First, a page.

Today, there are similar motives behind the Arab Spring: the absence of the USSR as a balance of power, a model and an umbrella, and the information revolution. It is not possible anymore to isolate people from the world. For this reason, the dictatorships of the old world are crumbling. They were actually gone in the 1990s but they just did not know that. We view the current Assad regime in Syria as outdated and are thinking that it will soon be gone; you should be sure that other dictatorships will also disappear.
When I looked at Turkey from Russia, I saw a country that has resolved many of its structural problems without reliance on violence and extreme measures, made a huge progress and become the most fortunate country in the region. Turkey is a rising star in the region because of its young population, matured democracy and strong economy. It is normal to be critical of things within the country, but you should give credit to what has been done. Whenever I travel abroad, I hear praise from foreigners about Turkey. Everybody is admiring Turkey. A Greek told me during my visit to Greece last summer to ‘give us your prime minister and his team for a period of five years.’ And he was serious.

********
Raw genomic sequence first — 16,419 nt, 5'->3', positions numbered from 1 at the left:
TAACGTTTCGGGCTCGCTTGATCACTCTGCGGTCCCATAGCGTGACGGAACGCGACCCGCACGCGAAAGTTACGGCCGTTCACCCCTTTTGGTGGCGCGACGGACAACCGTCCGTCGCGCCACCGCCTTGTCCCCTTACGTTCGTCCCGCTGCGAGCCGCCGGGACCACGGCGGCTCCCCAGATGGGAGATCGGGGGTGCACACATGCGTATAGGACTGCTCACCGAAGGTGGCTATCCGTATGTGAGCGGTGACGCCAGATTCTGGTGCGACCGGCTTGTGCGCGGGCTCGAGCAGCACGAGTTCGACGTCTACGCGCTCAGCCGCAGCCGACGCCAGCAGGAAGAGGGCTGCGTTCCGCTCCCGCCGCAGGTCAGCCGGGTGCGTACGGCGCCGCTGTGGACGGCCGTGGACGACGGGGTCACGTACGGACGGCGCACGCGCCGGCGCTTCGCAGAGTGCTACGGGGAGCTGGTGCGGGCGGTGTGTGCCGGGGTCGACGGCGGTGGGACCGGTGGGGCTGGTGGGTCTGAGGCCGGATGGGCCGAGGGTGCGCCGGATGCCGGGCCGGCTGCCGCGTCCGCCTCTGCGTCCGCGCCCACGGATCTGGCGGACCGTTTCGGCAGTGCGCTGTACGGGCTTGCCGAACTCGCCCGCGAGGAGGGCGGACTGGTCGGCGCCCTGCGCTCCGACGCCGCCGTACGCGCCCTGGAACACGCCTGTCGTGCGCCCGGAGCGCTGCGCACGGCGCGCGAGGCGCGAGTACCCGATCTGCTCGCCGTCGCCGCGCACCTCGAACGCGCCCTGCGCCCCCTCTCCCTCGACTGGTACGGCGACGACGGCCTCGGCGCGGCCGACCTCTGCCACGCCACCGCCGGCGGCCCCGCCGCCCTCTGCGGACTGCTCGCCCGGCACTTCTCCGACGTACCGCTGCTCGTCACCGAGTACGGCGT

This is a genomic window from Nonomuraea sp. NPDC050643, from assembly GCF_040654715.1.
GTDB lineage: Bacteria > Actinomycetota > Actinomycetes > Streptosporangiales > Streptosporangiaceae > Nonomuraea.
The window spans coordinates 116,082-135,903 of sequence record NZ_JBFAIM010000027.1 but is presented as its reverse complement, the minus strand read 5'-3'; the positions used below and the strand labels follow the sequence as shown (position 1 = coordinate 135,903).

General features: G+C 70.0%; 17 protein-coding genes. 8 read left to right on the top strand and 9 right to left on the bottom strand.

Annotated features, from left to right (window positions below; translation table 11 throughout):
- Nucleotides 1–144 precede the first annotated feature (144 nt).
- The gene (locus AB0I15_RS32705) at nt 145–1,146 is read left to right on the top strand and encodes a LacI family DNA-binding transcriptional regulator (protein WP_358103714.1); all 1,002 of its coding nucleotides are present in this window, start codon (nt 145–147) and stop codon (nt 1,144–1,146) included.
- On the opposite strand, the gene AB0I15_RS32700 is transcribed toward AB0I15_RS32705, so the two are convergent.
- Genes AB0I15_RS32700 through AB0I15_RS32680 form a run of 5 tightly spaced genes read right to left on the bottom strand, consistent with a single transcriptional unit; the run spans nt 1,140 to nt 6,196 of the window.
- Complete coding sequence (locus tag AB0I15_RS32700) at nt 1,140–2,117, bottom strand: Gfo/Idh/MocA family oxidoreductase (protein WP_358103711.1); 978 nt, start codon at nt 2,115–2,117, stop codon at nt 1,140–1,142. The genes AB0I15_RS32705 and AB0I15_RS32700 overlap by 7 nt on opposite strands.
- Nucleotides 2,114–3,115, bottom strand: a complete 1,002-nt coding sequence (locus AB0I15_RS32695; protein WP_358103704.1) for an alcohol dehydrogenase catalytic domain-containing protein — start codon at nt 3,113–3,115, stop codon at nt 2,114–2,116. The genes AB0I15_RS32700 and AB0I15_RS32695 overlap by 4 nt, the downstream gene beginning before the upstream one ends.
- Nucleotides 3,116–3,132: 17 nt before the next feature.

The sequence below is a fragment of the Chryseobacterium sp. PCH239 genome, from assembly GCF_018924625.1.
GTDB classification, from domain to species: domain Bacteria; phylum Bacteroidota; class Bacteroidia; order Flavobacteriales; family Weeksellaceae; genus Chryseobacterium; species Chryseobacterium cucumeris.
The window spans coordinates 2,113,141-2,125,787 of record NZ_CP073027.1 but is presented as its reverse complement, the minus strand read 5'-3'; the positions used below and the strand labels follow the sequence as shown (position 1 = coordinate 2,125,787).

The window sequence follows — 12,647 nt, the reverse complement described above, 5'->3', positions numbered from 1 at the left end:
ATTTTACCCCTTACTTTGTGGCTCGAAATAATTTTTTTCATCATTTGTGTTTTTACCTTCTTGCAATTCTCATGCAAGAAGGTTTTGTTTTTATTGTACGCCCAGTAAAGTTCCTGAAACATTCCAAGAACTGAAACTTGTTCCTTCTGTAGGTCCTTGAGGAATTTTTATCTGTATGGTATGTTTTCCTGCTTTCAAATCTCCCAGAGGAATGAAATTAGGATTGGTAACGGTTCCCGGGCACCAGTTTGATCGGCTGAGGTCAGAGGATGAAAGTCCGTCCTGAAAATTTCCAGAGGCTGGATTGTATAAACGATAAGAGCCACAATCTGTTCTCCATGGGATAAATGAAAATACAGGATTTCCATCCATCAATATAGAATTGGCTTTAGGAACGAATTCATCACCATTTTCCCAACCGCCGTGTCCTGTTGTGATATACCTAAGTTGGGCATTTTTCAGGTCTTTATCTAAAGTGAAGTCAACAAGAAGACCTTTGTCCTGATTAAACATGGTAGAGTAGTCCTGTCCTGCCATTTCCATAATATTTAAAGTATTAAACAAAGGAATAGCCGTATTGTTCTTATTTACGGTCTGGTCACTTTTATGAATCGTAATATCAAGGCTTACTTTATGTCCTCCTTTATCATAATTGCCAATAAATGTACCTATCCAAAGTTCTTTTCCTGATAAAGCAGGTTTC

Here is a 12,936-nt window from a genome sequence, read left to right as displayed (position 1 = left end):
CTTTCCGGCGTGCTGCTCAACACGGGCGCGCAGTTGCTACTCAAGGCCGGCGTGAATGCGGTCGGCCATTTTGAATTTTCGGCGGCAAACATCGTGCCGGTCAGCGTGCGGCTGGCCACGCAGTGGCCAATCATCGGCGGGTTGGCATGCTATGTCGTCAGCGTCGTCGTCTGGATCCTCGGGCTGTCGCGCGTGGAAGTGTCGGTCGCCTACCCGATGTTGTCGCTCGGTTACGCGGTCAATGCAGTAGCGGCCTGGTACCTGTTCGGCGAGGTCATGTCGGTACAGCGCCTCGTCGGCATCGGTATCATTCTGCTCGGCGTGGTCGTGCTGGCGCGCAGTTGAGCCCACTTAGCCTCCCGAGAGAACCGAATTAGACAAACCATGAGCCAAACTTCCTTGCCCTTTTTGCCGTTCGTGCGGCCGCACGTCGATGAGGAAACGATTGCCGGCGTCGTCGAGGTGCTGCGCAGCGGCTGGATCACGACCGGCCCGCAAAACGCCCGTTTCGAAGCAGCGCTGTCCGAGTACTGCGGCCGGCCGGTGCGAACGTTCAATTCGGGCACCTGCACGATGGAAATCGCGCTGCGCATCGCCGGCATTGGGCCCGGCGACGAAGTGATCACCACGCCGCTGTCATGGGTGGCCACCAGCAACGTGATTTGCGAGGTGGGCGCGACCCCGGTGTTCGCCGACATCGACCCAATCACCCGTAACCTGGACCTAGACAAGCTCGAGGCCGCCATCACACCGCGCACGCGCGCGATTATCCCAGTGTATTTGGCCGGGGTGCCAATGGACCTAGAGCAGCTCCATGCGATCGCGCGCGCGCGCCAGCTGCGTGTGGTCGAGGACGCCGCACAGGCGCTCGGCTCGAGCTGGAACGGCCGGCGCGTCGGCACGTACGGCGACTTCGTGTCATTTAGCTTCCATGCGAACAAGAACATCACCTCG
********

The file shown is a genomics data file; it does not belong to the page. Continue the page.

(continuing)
I am constantly saying the same thing: that Turkey will become one of the brightest countries of the 21st century. The biggest obstacle to this is the PKK issue. We will always have an impediment before us unless we solve this issue. Turkey will have difficulty using this opportunity because of the PKK issue and rising complaints of the Kurdish citizens because in the end, we are stuck between a rock and hard place.